September 15, 2014 — St. Jude Medical Inc. announced primary outcome two-year data from the FAME 2 clinical trial, which demonstrated sustained superiority with FFR-guided PCI using St. Jude Medical PressureWire technology in patients with stable coronary artery disease (CAD) compared to standard medical therapy alone.
The data were published online in The New England Journal of Medicine (NEJM) and presented during a hot line late-breaking session at the European Society of Cardiology Congress 2014.
The results of FAME 2 show patients with stable CAD who received FFR-guided PCI using drug-eluting stents and medical therapy (PCI+MT) had reduced rates of death, myocardial infarction (MI) or urgent revascularization compared to patients who received medical therapy (MT) alone. In particular, in patients who had at least one significant coronary blockage with an FFR value ?0.80, FFR-guided PCI+MT reduced urgent revascularization by 77 percent compared to medical therapy alone.
“As physicians, we’re beginning to understand the challenges of basing treatment decisions on coronary angiograms that simply do not provide the full battery of information needed to properly assess lesions blocking blood flow to the heart,” said Dr. Bernard De Bruyne, of the OLV Clinic in Aalst, Belgium, and coordinating clinical investigator of the FAME 2 Trial. “The FAME 2 trial demonstrates that for patients with stable CAD, FFR-guided PCI is the favorable strategy as we look to improve treatment outcomes, reduce adverse health events and better assess which lesions require medical intervention.”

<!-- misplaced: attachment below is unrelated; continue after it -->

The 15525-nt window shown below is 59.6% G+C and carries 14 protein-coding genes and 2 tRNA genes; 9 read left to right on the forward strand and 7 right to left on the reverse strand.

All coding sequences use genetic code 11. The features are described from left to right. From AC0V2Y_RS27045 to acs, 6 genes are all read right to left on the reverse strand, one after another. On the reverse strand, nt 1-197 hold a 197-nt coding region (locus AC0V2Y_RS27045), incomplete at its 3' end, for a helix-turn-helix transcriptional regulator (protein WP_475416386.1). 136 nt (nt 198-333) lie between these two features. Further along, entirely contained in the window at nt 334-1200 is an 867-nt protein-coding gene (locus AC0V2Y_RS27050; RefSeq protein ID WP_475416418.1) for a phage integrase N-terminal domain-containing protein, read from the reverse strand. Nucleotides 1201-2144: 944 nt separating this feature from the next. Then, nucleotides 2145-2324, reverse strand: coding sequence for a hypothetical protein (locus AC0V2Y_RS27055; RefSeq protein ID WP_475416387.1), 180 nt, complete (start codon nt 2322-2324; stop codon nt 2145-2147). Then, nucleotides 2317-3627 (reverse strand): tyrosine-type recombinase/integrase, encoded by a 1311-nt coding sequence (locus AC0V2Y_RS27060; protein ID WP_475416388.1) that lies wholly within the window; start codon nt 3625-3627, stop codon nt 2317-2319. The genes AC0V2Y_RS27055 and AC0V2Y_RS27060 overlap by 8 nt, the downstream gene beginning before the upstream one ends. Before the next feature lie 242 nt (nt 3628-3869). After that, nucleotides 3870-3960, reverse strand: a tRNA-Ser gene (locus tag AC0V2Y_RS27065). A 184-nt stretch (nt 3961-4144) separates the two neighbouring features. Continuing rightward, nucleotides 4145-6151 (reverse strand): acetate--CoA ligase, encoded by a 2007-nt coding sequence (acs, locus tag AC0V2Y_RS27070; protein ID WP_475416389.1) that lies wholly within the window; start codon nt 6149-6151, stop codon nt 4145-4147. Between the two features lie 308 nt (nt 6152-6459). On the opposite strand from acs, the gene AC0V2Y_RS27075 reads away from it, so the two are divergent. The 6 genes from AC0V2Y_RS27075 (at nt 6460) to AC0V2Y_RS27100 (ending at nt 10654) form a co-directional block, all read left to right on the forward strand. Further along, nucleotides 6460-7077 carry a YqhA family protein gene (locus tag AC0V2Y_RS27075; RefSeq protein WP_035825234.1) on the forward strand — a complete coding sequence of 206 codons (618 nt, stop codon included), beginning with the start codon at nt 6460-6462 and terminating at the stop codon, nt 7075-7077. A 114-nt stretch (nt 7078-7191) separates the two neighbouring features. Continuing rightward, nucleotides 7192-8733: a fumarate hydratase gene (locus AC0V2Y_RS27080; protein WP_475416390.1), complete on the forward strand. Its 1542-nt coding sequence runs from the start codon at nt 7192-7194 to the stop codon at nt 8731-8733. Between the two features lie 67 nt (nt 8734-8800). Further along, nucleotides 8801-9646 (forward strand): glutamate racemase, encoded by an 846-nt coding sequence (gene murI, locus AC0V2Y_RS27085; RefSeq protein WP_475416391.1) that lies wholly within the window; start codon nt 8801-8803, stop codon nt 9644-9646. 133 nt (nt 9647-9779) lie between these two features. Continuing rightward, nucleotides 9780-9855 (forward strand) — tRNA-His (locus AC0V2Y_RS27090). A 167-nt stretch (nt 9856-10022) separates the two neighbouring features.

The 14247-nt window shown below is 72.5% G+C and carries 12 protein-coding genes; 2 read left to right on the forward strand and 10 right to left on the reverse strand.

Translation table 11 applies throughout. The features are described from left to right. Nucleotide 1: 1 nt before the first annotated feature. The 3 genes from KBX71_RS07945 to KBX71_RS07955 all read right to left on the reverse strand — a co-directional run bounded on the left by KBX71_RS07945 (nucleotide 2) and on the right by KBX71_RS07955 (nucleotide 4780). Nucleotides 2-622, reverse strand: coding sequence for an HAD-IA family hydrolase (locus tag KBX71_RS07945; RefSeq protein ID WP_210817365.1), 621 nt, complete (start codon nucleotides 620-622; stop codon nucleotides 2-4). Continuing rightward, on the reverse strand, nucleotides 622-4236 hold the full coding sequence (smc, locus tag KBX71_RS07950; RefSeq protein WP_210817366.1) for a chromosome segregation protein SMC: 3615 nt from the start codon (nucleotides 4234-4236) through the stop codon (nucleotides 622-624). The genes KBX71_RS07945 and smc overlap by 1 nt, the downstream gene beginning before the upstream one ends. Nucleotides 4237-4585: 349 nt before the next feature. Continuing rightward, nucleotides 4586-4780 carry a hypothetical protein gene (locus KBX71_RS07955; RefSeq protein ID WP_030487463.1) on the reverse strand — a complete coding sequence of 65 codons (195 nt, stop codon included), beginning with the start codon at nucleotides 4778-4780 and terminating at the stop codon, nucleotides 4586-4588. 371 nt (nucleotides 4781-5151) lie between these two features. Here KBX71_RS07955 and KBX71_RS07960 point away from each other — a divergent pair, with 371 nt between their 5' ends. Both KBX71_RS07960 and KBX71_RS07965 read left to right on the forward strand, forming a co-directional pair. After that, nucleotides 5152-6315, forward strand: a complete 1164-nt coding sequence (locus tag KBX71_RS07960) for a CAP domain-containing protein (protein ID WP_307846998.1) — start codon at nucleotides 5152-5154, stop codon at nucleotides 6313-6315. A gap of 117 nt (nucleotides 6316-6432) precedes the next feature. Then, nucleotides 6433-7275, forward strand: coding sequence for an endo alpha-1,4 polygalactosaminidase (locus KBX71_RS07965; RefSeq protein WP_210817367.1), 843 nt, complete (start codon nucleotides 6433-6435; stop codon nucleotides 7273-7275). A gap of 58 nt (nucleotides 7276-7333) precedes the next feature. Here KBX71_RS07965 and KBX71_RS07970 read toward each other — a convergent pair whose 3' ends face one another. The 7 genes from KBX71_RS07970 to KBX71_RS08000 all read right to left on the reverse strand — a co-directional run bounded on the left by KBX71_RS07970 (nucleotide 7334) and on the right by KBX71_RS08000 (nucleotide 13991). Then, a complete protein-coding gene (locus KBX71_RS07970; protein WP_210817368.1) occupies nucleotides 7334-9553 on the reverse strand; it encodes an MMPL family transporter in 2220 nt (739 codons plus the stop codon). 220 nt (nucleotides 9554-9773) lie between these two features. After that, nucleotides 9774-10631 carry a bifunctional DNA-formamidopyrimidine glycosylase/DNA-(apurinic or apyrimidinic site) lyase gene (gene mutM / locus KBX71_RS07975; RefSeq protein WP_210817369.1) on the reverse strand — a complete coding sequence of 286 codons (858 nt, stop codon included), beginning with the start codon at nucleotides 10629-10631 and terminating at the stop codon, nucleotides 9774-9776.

Specifically, the two-year data from FAME 2 shows:
- Patients who received FFR-guided PCI+MT had a significantly lower rate of death, MI or urgent revascularization than patients who received MT alone (8.1 percent vs. 19.5 percent).
- In a landmark analysis, patients who received FFR-guided PCI+MT had a lower rate of death or MI than patients who received MT alone after seven days (4.6 percent vs. 8.0 percent).
- Patients who received FFR-guided PCI+MT had fewer urgent revascularizations than patients who received MT alone (4.0 percent vs. 16.3 percent).
Preliminary results of the FAME 2 trial were originally presented during a hot line session at ESC 2012 and published in The New England Journal of Medicine.
Coronary artery disease is the most common form of heart disease and the leading cause of death for both women and men worldwide. Diagnosis, management and treatment of this epidemic disease continue to account for hundreds of billions of dollars in global health care expenditures annually. Results from the landmark FAME trials have continued to add to the growing body of evidence demonstrating improved outcomes and cost savings when FFR-guided therapy is used during coronary interventions.
For more information: www.sjm.com